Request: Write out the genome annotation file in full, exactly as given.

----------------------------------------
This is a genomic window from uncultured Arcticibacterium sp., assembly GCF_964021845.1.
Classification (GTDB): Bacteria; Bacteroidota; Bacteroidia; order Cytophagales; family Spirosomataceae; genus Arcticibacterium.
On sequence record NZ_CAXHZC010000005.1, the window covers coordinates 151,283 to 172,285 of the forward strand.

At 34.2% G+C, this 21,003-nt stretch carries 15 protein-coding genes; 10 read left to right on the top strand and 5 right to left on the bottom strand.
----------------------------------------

This is a genomic window from uncultured Arcticibacterium sp., assembly GCF_964021845.1.
Classification (GTDB): Bacteria; Bacteroidota; Bacteroidia; order Cytophagales; family Spirosomataceae; genus Arcticibacterium.
On sequence record NZ_CAXHZC010000005.1, the window covers coordinates 151,283 to 172,285 of the forward strand.

At 34.2% G+C, this 21,003-nt stretch carries 15 protein-coding genes; 10 read left to right on the top strand and 5 right to left on the bottom strand.